By Barry Massey
The Associated Press
SANTA FE — Gov. Bill Richardson said Tuesday he’s likely to veto more than $200 million from spending bills to balance the main budget account this year and replenish the state’s financial reserves.
Richardson delivered the veto warning in a speech in Albuquerque to a statewide business group, and the governor’s top budget adviser reinforced the message in a news conference to outline what the administration describes as overspending by the Legislature during the 30-day session that ended last week.
Among the items potentially on the chopping block: $80 million for maintenance of buildings and infrastructure at colleges and universities; $20 million for an endowment fund for college and university faculty; almost $93 million in contingency appropriations, including $75 million for tribal water rights settlement; and some of the $531 million capital improvement projects financed with money from the state’s main budget account.
“Spending will have to be cut. There’s no doubt about that,” said James Jimenez, secretary of the Department of Finance and Administration.
He emphasized that no decisions had been made on what individual spending items will be cut.
Gilbert Gallegos, a spokesman for Richardson, said there’s also been no decision on whether the governor will call lawmakers back to work in a special session to deal with administration priorities, such as minimum wage and highway funding, that failed to pass during the 30-day session.
Driving the veto threat are several financial issues:
—Richardson wants the state’s end-of-year cash reserves to be almost $516 million at the end of the next budget year, which starts in July and runs through June 2007. The $516 million is the equivalent of 10 percent of general state spending and Richardson considers that a prudent financial cushion in case of unexpected revenue or budget problems in the year ahead.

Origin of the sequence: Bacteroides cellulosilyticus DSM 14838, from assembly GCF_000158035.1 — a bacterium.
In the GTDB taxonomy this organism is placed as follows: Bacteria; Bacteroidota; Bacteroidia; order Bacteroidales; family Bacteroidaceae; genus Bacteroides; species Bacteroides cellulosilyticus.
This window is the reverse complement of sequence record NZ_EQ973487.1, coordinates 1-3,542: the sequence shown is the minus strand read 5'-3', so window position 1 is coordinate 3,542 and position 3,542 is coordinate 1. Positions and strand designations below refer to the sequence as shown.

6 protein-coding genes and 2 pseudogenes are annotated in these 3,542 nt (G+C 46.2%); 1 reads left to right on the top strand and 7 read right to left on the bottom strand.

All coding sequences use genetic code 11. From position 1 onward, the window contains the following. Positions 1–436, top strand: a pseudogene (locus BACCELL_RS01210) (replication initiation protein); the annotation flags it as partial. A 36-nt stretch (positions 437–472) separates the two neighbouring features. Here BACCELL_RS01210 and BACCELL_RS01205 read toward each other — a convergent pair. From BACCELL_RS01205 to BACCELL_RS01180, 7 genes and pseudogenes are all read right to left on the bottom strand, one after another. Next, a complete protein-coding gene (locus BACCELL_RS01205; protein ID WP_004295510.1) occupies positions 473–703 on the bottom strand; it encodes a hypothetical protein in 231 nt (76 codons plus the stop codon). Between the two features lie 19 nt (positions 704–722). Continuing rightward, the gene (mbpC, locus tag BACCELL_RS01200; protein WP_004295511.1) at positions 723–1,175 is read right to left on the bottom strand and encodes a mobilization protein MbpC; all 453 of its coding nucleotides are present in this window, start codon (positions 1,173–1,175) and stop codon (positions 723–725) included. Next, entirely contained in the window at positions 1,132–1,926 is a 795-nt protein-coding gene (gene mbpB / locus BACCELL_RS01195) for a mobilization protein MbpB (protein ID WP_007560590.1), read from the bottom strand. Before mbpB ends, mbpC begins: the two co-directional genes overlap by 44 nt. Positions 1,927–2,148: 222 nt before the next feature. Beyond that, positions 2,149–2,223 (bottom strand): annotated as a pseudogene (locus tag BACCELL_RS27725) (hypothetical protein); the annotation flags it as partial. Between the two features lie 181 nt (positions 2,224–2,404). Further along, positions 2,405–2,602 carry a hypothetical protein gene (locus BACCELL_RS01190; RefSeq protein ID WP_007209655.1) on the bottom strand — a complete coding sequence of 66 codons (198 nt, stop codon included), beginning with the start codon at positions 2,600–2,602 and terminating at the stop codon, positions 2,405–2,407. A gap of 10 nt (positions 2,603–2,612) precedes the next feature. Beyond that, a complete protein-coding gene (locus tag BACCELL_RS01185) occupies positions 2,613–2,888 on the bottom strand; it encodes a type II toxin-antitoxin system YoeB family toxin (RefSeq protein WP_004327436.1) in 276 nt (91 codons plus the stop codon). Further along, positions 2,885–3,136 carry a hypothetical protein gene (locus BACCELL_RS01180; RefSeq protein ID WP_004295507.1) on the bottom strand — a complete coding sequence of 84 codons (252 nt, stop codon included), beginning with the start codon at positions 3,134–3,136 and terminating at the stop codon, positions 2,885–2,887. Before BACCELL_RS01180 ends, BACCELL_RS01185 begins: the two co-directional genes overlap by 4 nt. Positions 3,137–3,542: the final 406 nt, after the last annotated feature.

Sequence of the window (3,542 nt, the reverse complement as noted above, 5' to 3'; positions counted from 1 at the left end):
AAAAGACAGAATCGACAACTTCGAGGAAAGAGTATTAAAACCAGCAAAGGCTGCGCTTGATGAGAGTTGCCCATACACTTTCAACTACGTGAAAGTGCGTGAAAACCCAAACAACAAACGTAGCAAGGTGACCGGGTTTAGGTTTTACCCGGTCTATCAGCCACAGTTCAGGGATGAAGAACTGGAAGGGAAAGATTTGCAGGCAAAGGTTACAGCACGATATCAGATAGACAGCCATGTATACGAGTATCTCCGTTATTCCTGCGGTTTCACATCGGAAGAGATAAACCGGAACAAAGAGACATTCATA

If the governor signed all spending bills approved by the Legislature during the session — without any vetoes — reserves would be at $273 million or 5.3 percent, according to Jimenez.
—At least $106 million in vetoes are necessary in the current budget year to prevent the state from running an unconstitutional deficit. That’s because there’s no legal authority to transfer enough money from the state’s cash reserves to cover all the spending that the Legislature approved for the current budget year, which runs through June.
The main budget bill allows for a $200 million transfer, but $306 million is needed to balance spending and revenues this year, Jimenez said. The state has the money to cover the spending, it just can’t be shifted from one account to another to balance the ledger.
Jimenez said he’s recommending that Richardson veto at least $136 million in spending in the current budget year — ensuring that the budget is balanced and providing a small cushion in case revenue projections fall short.
To reach the 10 percent reserve mark next year, Richardson would need to veto another $107 million in spending, according to Jimenez.
Richardson, in prepared remarks for his speech in Albuquerque to the Association of Commerce and Industry, said, “I will have to veto more than $200 million to get the budget back in balance — and restore our reserves back to a responsible 10 percent level.”
The Legislature has a slightly different view of the budget situation, with reserves projected to be about $379 million or 7.4 percent at the end of the 2007 fiscal year. The difference is mostly because lawmakers aren’t counting some contingency appropriations as spending for purposes of calculating reserve levels — in contrast to the administration.
Sen. John Arthur Smith, D-Deming, chairman of the Senate committee that handles the budget, said Richardson can resolve the budget transfer problem with vetoes and he acknowledged there were a number of larger spending items “dangled out there” by lawmakers in bills that will become potential veto targets. He pointed to the $100 million for higher education buildings and the faculty endowment.
Smith predicted that the governor would try to portray the Legislature as the cause of the overspending. However, he said his constituents in southern New Mexico were troubled that the governor is “out there spending very recklessly” with big ticket capital projects.
“There is a perception out there that the governor is the one who likes to spend. They’re very apprehensive about the promises he makes,” Smith said of his constituents.
According to a legislative analysis, the governor’s capital projects accounted for about $337 million out of the $531 million in a capital improvement package financed with money from the state’s main budget account.